Chennai: In the past week alone, lawyer Pattabhi Sundar Raman has gained 3,000 new Twitter followers.
The online fame came after he started tweeting updates on the Vishwaroopam case, where he represents the movie’s producers. Until then, Tamil Nadu’s former advocate general (the state’s top law officer) had just around 200 followers on the micro-blogging site.
Raman entered public consciousness last week, when, on Thursday, he tweeted: “Vishwaroopam verdict has been my biggest disappointment. Hope to get it cleared by next week.” That was after the Madras High Court failed to provide the producers relief on the Tamil Nadu government’s effective ban of the movie on the grounds that it hurt the sentiments of Muslim sentiments.
Vishwaroopam a spy thriller was to be released in cinema halls across Tamil Nadu the following day.
Raman hasn’t had much luck with bans, one way or the other.
“The last time the government tried banning or suspending release like Vishwaroopam was Da Vinci Code in Tamil Nadu as advocate general I lost the case defending government,” he said.
This time, the 52-year old lawyer and cricketer (most of his tweets are about cricket and movies) said he took up the case after Kamal Haasan telephoned him from Los Angeles on the night of 23 January. ““How could I say no to my friend Kamal Haasan whom I have known for thirty years?”. Raman has represented other people from the Tamil movie industry in court too and is the lawyer of ace director Mani Rathnam, who is married actor Sushasini, niece of Kamal Haasan.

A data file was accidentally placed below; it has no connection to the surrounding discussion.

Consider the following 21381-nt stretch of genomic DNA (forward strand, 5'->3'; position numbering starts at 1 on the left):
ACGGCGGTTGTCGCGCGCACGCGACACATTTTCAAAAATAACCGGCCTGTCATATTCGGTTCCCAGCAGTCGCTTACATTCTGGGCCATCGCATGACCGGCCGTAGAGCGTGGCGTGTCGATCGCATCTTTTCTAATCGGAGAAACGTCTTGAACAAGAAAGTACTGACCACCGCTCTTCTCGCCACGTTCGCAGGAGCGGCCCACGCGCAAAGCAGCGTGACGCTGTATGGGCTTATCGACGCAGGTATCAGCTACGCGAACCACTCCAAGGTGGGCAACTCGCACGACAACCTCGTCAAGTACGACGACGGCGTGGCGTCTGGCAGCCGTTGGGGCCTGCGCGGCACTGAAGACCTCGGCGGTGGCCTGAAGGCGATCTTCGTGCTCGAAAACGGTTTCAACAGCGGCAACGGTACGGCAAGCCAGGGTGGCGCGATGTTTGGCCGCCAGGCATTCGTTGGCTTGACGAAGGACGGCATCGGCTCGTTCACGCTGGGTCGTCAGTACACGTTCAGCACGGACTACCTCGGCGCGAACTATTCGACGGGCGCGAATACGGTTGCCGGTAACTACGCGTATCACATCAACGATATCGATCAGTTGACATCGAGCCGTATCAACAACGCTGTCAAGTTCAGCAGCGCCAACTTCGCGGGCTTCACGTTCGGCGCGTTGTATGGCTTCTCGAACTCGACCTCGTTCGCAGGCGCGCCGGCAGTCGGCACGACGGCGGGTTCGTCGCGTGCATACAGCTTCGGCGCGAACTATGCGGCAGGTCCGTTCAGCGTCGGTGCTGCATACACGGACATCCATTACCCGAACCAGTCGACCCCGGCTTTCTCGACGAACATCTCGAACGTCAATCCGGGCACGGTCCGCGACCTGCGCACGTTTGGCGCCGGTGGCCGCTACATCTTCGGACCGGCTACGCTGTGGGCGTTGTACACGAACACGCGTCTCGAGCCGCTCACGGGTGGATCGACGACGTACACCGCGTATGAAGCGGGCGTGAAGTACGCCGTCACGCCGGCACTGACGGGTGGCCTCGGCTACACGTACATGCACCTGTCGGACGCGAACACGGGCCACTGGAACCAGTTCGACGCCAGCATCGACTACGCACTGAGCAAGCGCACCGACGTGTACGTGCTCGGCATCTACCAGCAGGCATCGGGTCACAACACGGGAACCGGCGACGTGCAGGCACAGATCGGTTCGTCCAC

After a couple of twists and turns, the Madras High Court on Wednesday stayed the release of the movie till 6 February when it is to hear the case again.
“As the release is getting delayed, I am facing huge loss and my house and all my earnings will go from my hands, I have pledged my assets,” Haasan, who has produced and also stars in the movie said on Wednesday, prompting some of his fans to send cheques to Rajkamal International Films which has produced the film at a cost of Rs 95 crore.
On Thursday, a day after he said he could consider leaving Tamil Nadu and even India, Haasan said that he was “still hurt”, but would wait before moving the Supreme Court against the state government’s ban on its screening.
A statement by Tamil Nadu chief minister J Jayalalithaa held out some hope for Haasan. The chief minister said her government would facilitate a compromise between fringe Muslim groups protesting the movies release and the producers.